We are strong supporters of Constitutional Rights, especially the right to own, hold, & use property, and of course the 2nd amendment. Our answering machine message reminds callers to support the above. Your message to subscribers is so important—by giving them the booklet, maybe they will review it more often.

Gayle Hanna, Midland, MI

I just received #64 and it is great as usual.

I have taken your BHM & Countryside when I’ve had the money, I think they are both very good. Due to an injury to my left hand, I’ll only be renewing one this fall, it will be BHM because of your stand on “The Constitution.” I love the history that “Mac & John” get into all the time, like the story about salt and the Presidents’ wives, stuff like that.

Mr. Smith’s cancelation is unfortunate for him. He thinks it’s better to bury his head in the sand. The Gov’t loves sheeple like that. I’m stickin with you.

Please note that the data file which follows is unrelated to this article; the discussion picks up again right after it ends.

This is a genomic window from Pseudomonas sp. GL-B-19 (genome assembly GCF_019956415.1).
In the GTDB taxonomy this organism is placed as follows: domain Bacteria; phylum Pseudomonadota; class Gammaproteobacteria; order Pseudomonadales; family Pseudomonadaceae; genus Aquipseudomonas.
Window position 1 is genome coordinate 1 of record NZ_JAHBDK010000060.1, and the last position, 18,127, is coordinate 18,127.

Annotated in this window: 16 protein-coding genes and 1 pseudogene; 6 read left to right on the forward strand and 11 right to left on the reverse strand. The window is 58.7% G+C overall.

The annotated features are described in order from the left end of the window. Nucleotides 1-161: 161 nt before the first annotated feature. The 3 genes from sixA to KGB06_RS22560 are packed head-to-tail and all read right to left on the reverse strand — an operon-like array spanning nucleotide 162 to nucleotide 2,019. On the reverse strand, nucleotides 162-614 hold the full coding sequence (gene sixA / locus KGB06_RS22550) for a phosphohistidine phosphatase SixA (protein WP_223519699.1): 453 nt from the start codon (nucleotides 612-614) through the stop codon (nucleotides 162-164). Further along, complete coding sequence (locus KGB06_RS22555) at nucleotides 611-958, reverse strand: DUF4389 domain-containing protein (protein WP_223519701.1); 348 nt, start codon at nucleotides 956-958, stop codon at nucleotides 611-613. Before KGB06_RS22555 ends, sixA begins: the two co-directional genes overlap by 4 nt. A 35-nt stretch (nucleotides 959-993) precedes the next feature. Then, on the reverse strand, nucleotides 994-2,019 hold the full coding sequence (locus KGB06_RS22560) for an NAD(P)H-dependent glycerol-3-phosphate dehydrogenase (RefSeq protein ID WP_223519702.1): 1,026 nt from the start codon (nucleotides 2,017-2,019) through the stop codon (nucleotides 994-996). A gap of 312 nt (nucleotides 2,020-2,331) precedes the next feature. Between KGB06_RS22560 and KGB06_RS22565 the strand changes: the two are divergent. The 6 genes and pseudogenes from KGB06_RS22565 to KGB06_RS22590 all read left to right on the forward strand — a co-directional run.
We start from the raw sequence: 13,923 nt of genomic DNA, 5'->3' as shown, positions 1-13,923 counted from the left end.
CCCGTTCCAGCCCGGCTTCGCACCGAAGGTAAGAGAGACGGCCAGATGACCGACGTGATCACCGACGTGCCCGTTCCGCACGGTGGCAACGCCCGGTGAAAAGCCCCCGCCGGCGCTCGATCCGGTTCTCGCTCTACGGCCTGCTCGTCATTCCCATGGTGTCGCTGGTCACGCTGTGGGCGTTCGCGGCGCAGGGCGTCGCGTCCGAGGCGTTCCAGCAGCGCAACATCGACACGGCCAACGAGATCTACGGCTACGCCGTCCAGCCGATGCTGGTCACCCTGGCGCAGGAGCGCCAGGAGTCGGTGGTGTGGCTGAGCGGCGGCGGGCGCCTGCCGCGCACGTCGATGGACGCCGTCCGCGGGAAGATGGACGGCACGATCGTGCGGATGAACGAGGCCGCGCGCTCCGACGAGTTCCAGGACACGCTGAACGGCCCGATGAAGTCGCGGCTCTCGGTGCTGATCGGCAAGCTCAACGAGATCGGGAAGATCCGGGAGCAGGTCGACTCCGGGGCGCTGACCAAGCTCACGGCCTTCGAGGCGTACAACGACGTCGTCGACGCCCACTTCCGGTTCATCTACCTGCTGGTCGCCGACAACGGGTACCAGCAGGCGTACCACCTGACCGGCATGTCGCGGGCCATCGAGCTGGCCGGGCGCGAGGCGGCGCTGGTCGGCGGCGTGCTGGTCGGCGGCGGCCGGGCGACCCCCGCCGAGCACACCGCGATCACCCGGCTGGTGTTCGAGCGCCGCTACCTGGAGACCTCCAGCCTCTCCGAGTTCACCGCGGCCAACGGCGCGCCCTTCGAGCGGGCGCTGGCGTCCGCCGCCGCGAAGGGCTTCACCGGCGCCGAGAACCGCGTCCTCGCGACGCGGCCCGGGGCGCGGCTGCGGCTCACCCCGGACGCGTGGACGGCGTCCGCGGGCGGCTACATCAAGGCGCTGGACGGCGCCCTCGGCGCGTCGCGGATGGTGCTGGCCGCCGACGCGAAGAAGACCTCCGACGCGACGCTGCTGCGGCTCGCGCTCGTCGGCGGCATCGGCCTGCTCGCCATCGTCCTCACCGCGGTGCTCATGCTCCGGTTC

How about “Mac & John” do one on the U.N. taking our National Parks as “World Heritage Sites” by executive order from Slick Willy!

Oh guys, I have a question:

“Which college should I go to and for how long before I’m stupid enough to believe perjury is not impeachable?”

Tom Bickel, South Bend, IN

Thumb-hole stock for Mini-14

In the May/June issue’s Ayoob on Firearms column, Justine Ayoob is shown in a picture carrying a Mini-14 and a CAR-15. The Mini-14 is in an aftermarket “thumb-hole” stock. Can I get information on the manufacturer of this stock?

Michael Massimi, Tucson, AZ

The thumb-hole stock for the Mini-14 was made in Australia, apparently in very small numbers. I picked it up in the United Kingdom not long after their “assault rifle ban.” I brought it back to the states and it did noble heavy duty service for well over a decade. In the spring of 2000, after countless rounds in the hands of students as a loaner rifle, the stock developed a crack that could not be repaired by epoxy. It apparently is not replaceable. A shame: it was superbly ergonomic.